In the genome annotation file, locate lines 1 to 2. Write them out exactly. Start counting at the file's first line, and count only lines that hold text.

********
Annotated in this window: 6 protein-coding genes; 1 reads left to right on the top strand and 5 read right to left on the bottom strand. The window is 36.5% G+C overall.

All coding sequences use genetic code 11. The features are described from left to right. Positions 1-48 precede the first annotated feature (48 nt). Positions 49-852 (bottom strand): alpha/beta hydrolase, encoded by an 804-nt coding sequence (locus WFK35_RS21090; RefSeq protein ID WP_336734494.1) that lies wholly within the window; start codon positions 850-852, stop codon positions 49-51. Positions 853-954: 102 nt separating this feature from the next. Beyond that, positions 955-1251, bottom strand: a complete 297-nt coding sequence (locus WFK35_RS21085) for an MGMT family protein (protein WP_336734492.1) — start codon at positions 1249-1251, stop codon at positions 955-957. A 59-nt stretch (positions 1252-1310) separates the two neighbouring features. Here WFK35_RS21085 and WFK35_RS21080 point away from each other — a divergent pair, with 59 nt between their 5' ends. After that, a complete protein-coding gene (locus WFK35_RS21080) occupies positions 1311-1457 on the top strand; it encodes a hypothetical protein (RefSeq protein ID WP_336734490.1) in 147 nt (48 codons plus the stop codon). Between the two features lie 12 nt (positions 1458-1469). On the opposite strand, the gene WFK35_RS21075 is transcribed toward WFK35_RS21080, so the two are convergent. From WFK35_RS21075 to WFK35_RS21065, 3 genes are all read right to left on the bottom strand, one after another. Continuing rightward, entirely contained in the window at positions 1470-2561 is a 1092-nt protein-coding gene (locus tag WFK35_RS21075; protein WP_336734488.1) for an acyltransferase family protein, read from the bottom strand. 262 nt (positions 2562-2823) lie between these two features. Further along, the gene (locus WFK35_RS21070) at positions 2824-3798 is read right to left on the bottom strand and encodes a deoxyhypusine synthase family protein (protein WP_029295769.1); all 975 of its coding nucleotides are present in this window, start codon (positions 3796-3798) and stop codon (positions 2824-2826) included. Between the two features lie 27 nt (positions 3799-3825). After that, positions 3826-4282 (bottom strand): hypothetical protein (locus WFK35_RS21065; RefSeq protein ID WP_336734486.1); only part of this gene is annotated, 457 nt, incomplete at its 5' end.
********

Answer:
Annotated in this window: 6 protein-coding genes; 1 reads left to right on the top strand and 5 read right to left on the bottom strand. The window is 36.5% G+C overall.

All coding sequences use genetic code 11. The features are described from left to right. Positions 1-48 precede the first annotated feature (48 nt). Positions 49-852 (bottom strand): alpha/beta hydrolase, encoded by an 804-nt coding sequence (locus WFK35_RS21090; RefSeq protein ID WP_336734494.1) that lies wholly within the window; start codon positions 850-852, stop codon positions 49-51. Positions 853-954: 102 nt separating this feature from the next. Beyond that, positions 955-1251, bottom strand: a complete 297-nt coding sequence (locus WFK35_RS21085) for an MGMT family protein (protein WP_336734492.1) — start codon at positions 1249-1251, stop codon at positions 955-957. A 59-nt stretch (positions 1252-1310) separates the two neighbouring features. Here WFK35_RS21085 and WFK35_RS21080 point away from each other — a divergent pair, with 59 nt between their 5' ends. After that, a complete protein-coding gene (locus WFK35_RS21080) occupies positions 1311-1457 on the top strand; it encodes a hypothetical protein (RefSeq protein ID WP_336734490.1) in 147 nt (48 codons plus the stop codon). Between the two features lie 12 nt (positions 1458-1469). On the opposite strand, the gene WFK35_RS21075 is transcribed toward WFK35_RS21080, so the two are convergent. From WFK35_RS21075 to WFK35_RS21065, 3 genes are all read right to left on the bottom strand, one after another. Continuing rightward, entirely contained in the window at positions 1470-2561 is a 1092-nt protein-coding gene (locus tag WFK35_RS21075; protein WP_336734488.1) for an acyltransferase family protein, read from the bottom strand. 262 nt (positions 2562-2823) lie between these two features. Further along, the gene (locus WFK35_RS21070) at positions 2824-3798 is read right to left on the bottom strand and encodes a deoxyhypusine synthase family protein (protein WP_029295769.1); all 975 of its coding nucleotides are present in this window, start codon (positions 3796-3798) and stop codon (positions 2824-2826) included. Between the two features lie 27 nt (positions 3799-3825). After that, positions 3826-4282 (bottom strand): hypothetical protein (locus WFK35_RS21065; RefSeq protein ID WP_336734486.1); only part of this gene is annotated, 457 nt, incomplete at its 5' end.